Musical Style II: I Heard the Voice of Jesus Sing

Many non-musicians and a few musicians are under the presumption that the composer or source determines the style of music. This is not necessarily true when other people play the music.

Take the hymn, “I Heard the Voice of Jesus Say,” one of my favorites. Horatius Bonar wrote the words in the 19th century and the renowned British composer Ralph Vaughn Williams arranged an English folk tune for four-part choir. So it’s church music for organ and choir, right? V-W also arranged the melody in five variations for orchestra. So it’s classical music, too.

But wait, Rory Cooney used a folk variant, Star of the County Down for his Magnificat setting, “Canticle of the Turning.” You can also hear the tune performed (without Cooney’s words) by Ensemble Polaris on their outstanding recording Midnight Sun: Traditional Nordic Melodies: track 16, “The Skipper O’Dundee.” (If I played in a band, I’d want it to be like this one.)

Hold on, though–the tune goes back way before Vaughn Williams and Bonar, and if you comb through folk tunes, you’ll find it’s had different names and variations, including John Barleycorn, an allegory about brewing beer. So it was done with fiddles and other folks instruments and sung in pubs long before classical and church musicians ever got their paws on it.

So if I use the hymn and accompany it with dulcimer, guitar, bass, and violin, (as I have in the past) it will be done in an authentic folk style. Let me tell you that there are other ways to play or sing the tune, but maybe not as convincingly as my ensemble or an organ-plus-choir or a symphony orchestra. I can swing the tune, alter the harmonizations and it will be jazz, gospel, or blues. I can even out all the note values and sing it unaccompanied in the style of plainsong.

My ensemble plays it in a way fairly authentic to the roots of the song, but would Gavin and his pastor find that unacceptable? We could even out all the note values and would that make the tune acceptable to the chant-only crowd? Or I could add 7th, 9th, 13th, and a whole slew of jazz chords and would a Black Catholic parish find it very good? Or if I sang any variants in a bar, would that render the whole exercise totally unacceptable?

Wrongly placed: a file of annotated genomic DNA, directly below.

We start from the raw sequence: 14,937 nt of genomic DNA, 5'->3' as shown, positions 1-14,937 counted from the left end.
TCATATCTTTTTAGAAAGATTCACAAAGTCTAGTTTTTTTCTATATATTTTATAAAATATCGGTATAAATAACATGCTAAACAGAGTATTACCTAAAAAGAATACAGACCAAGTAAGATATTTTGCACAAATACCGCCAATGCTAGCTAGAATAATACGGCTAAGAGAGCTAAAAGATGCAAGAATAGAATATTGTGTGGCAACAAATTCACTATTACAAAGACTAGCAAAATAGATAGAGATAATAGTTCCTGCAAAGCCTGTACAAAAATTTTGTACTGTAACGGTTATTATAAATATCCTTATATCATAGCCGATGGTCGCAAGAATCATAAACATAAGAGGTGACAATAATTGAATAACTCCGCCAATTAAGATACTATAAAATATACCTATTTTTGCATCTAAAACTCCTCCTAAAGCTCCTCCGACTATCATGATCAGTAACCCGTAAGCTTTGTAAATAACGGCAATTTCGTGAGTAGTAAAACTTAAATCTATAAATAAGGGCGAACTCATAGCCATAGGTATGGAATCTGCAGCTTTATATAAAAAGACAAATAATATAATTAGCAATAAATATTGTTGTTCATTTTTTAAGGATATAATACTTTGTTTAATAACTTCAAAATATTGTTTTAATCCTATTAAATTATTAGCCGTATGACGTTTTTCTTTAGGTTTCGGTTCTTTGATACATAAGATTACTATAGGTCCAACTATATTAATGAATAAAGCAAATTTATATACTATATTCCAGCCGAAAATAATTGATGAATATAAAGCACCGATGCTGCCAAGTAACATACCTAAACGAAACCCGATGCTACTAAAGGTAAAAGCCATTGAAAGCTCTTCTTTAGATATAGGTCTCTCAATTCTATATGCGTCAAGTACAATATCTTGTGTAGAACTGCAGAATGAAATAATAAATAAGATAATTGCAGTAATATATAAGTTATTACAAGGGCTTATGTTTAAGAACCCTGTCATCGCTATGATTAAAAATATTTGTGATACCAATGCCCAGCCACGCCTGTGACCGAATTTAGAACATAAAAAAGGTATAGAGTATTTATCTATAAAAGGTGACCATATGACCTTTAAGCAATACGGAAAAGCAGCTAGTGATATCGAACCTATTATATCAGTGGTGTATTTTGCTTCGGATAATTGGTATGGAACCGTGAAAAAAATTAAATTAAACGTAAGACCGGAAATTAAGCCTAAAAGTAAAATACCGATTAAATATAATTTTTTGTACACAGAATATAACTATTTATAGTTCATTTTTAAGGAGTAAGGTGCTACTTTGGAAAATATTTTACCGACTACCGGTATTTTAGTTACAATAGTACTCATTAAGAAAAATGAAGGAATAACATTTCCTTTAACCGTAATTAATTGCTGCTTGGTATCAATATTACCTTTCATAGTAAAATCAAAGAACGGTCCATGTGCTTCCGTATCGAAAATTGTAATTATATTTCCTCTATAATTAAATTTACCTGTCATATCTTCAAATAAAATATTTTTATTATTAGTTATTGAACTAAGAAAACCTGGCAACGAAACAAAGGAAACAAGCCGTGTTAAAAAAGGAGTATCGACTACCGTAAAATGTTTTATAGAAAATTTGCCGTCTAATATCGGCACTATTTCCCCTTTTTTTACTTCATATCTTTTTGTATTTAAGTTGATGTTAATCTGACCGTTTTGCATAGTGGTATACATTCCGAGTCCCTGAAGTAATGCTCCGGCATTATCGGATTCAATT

A lengthy example, but I hope to make a point. Music is what musicians make it. I laugh when I hear stories about songs being banned, hymnals thrown out, and the like. Because I know that 80% of the actual music-making isn’t the song–which can be dramatically changed–but the players and singers.

Which brings us to the objections to the Glory and Praise oeuvre. Much of the music contained in that series had serviceable to great melodies. Some of the texts were decent, many being based on Scripture. The arrangements left much to be desired, naturally. My sense of church music is to have a good melody set to an appropriate text. Once I have that, anything is possible.

I realize that many musicians don’t depart from the written page. If you are in that category, you’re missing all the fun. David Haas probably would not approve of what I’ve done with “Song of the Body of Christ,” but two things: he’s not around to criticize me, and if he were to insist I play it his way, I would drop it from the parish repertoire.

Assuming the powers-that-be are on the same page with texts and melodies, everything becomes easy. If you don’t like folk music (authentic or Reppy) don’t play the music that way. As Led Zeppelin commented, “The song remains the same.”

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About catholicsensibility

Todd and his family live in Ames, Iowa. He serves a Catholic parish of both Iowa State students and town residents.
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15 Responses to Musical Style II: I Heard the Voice of Jesus Sing

  1. Gavin says:

    Having used KINGSFOLD, and enjoying the common text, you make a good point. In my very early days at a, shall we say, charasmatic Catholic church I did hear the “magnificat” version of that tune. I obviously realize the common melodic origin of the 2 tunes, but having heard the “Canticle of Turning” first, I had a low opinion of the tune. I do use KINGSFOLD at my church. As for your dulcimmer-fiddle treatment of the tune, without speaking for my boss I wouldn’t forbid it but I also would not do it myself. I feel the tune benefits much more from a brisk organ rendition with SATB choir than from a primitive-sounding yet authentic rendition. And again, which adds to solemnity in the Mass more? Both of these points I’d say you and I can go back and forth on.